Safety and biomarker effects of solanezumab in patients with Alzheimers disease
Alzheimer's & Dementia, 07/06/2012
Farlow M et al. – Antibody administration was well tolerated with doses up to 400 mg weekly. The dose–dependent increase in unbound cerebrospinal fluid (CSF) Aβ1–42 suggests that this antibody may shift anti–β–amyloid (Aβ) equilibria sufficiently to mobilize Aβ1–42 from amyloid plaques.Methods
- In this phase 2, randomized, double-blind, placebo-controlled clinical trial, 52 patients with Alzheimer’s disease received placebo or antibody (100 mg every 4 weeks, 100 mg weekly, 400 mg every 4 weeks, or 400 mg weekly) for 12 weeks.
- Safety and biomarker evaluations continued until 1 year after randomization.
- Both magnetic resonance imaging and cerebrospinal fluid (CSF) examinations were conducted at baseline and after the active treatment period.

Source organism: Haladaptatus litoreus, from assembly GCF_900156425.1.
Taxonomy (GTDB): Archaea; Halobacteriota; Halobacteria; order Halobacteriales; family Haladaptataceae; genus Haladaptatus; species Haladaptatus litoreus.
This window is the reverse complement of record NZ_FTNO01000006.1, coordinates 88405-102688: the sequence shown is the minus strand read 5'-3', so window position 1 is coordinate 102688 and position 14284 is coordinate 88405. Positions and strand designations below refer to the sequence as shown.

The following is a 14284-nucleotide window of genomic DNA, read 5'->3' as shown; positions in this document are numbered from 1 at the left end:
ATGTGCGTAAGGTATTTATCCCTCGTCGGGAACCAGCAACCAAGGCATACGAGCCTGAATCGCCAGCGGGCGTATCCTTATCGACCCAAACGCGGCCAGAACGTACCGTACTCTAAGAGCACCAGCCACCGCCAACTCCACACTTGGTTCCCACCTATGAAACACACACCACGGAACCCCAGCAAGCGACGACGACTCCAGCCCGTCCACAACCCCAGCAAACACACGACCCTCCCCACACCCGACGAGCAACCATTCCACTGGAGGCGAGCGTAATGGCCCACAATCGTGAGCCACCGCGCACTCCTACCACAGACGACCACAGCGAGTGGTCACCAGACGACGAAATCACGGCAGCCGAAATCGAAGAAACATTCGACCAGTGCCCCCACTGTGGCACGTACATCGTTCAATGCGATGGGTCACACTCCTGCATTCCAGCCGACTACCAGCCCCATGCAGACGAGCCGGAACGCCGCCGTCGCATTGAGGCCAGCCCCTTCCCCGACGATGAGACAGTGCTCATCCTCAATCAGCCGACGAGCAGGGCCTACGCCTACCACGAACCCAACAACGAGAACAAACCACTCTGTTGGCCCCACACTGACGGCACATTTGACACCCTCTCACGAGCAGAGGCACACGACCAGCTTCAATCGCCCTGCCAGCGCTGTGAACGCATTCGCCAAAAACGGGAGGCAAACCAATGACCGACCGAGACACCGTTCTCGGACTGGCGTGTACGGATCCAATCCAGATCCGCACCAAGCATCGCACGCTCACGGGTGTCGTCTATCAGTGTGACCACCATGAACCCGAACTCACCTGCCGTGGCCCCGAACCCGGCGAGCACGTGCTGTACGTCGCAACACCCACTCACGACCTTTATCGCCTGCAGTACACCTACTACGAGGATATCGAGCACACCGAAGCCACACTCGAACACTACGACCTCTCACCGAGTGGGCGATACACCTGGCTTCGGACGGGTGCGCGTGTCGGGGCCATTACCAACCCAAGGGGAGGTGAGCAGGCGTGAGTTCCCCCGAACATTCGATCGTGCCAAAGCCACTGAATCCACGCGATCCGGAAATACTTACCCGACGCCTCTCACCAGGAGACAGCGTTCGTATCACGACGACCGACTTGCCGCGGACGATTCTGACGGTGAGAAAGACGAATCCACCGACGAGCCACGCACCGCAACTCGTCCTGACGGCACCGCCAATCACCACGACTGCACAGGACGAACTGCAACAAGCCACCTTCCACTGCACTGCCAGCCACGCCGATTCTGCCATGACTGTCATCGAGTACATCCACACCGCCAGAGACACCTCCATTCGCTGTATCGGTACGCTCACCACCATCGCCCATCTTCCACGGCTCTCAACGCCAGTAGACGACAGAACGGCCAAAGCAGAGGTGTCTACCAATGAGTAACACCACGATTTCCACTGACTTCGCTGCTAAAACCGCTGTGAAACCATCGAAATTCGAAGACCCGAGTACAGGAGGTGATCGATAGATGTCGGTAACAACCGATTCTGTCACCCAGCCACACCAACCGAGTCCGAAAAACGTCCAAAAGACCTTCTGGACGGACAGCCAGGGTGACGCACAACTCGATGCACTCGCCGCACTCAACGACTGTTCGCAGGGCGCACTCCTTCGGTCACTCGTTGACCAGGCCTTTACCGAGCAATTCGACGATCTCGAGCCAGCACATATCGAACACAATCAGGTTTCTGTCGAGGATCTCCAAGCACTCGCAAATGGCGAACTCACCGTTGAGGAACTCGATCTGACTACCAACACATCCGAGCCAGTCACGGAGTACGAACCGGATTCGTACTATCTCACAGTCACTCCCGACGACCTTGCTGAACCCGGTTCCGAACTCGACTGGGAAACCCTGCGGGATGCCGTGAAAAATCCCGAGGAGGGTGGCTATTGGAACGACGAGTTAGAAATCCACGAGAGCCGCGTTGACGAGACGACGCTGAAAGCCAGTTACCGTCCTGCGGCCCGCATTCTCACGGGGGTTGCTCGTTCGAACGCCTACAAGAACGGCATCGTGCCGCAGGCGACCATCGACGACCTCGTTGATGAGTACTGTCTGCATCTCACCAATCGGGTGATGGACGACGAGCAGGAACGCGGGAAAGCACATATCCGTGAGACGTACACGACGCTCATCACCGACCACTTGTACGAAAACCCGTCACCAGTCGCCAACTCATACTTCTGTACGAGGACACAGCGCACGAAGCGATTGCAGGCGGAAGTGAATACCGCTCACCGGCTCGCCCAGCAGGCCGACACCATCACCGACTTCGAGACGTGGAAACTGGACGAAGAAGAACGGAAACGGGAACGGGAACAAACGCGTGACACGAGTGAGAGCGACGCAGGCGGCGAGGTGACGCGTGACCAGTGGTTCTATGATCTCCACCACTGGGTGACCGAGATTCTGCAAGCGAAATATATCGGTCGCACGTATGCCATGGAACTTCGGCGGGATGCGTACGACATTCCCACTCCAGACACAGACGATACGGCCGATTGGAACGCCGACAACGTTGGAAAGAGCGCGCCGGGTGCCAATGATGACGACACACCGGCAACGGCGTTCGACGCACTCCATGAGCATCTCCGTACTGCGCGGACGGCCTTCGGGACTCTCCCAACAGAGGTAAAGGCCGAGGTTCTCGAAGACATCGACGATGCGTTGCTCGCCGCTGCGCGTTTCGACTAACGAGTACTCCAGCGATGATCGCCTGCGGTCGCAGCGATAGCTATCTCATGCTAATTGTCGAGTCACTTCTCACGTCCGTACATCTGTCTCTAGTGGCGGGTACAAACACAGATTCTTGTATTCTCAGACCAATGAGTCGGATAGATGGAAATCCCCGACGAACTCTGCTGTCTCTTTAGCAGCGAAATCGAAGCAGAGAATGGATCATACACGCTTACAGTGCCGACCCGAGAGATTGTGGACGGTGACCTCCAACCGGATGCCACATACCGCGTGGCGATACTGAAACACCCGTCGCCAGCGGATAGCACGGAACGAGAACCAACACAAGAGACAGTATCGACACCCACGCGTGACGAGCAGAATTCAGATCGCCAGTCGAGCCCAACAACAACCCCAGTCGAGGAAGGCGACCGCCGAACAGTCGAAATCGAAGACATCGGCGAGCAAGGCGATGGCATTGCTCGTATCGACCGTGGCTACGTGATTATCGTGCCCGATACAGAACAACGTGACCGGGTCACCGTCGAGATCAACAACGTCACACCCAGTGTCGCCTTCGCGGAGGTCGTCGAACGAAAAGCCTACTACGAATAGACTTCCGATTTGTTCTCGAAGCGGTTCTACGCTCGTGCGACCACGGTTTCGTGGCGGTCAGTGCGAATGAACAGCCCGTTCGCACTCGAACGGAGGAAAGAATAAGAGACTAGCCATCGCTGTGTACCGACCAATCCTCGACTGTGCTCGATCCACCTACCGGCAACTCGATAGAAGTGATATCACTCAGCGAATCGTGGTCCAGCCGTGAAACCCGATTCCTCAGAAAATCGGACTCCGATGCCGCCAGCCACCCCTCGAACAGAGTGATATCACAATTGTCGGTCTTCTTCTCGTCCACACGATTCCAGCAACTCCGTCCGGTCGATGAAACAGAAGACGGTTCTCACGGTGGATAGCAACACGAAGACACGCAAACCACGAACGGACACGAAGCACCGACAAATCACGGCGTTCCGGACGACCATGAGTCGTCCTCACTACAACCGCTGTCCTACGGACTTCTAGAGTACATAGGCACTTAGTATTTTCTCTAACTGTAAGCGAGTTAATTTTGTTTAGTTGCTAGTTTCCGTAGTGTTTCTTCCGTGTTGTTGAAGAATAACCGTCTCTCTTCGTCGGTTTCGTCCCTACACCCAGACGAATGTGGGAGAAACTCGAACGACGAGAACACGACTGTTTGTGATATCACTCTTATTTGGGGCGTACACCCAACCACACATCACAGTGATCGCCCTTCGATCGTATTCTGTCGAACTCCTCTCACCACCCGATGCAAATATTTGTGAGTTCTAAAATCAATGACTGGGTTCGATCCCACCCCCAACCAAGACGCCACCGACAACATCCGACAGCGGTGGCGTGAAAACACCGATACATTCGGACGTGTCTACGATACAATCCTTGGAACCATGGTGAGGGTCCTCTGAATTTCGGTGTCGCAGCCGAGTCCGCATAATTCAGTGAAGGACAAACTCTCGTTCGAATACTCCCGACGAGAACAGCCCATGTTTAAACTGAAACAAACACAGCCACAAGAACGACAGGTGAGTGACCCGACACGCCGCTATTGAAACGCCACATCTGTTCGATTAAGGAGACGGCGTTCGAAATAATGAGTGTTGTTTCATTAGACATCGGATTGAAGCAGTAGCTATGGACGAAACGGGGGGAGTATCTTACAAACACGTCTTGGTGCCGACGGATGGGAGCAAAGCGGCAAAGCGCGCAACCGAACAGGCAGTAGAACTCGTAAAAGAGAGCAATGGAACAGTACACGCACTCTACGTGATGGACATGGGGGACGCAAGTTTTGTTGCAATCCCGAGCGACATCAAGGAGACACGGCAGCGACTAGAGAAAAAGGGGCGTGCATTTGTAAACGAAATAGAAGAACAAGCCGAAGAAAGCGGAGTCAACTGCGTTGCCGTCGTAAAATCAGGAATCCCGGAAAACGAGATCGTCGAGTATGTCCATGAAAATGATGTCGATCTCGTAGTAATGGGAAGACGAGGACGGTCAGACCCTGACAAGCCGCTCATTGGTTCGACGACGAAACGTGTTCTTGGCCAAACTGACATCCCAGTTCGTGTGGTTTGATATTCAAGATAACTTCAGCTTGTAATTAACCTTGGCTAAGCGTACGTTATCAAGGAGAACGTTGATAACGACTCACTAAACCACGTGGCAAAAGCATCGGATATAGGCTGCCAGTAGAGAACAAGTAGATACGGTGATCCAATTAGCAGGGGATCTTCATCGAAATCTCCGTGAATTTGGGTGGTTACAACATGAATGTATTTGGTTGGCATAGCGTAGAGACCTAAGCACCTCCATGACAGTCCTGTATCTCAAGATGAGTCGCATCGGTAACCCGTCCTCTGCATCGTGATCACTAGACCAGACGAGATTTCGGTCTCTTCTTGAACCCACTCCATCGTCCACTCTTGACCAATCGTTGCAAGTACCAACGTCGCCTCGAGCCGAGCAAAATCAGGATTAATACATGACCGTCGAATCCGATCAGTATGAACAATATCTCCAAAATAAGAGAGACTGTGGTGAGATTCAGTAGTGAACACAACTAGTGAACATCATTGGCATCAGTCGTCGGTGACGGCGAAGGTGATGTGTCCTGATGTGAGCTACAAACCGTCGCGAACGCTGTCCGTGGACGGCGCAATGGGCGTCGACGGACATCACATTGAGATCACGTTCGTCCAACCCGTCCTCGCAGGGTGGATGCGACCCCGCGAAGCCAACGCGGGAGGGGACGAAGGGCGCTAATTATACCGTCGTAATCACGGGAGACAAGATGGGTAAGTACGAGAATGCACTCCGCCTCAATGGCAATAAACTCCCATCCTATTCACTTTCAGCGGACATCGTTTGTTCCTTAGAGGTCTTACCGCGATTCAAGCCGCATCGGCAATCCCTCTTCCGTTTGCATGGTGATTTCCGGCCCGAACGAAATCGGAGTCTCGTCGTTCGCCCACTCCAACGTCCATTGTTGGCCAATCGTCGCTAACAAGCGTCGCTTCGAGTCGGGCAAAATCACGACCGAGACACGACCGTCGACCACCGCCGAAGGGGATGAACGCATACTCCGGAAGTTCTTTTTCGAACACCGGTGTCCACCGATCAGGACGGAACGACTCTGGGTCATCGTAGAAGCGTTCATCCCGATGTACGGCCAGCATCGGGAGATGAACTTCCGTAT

- The Aβ concentrations were measured in plasma and CSF, and the Alzheimer’s Disease Assessment Scale–cognitive portion was administered.
- Clinical laboratory values, CSF cell counts, and magnetic resonance imaging scans were unchanged by treatment, and no adverse events could be clearly related to antibody administration.
- Total (bound to antibody and unbound) Aβ1-40 and Aβ1-42 in plasma increased in a dose-dependent manner. Antibody treatment similarly increased total Aβ1-40 and Aβ1-42 in CSF.
- For patients taking 400 mg weekly, antibody treatment decreased unbound Aβ1-40 in CSF (P < .01), but increased unbound Aβ1-42 in CSF in a dose-dependent manner.
- The Alzheimer’s Disease Assessment Scale–cognitive portion was unchanged after the 12-week antibody administration.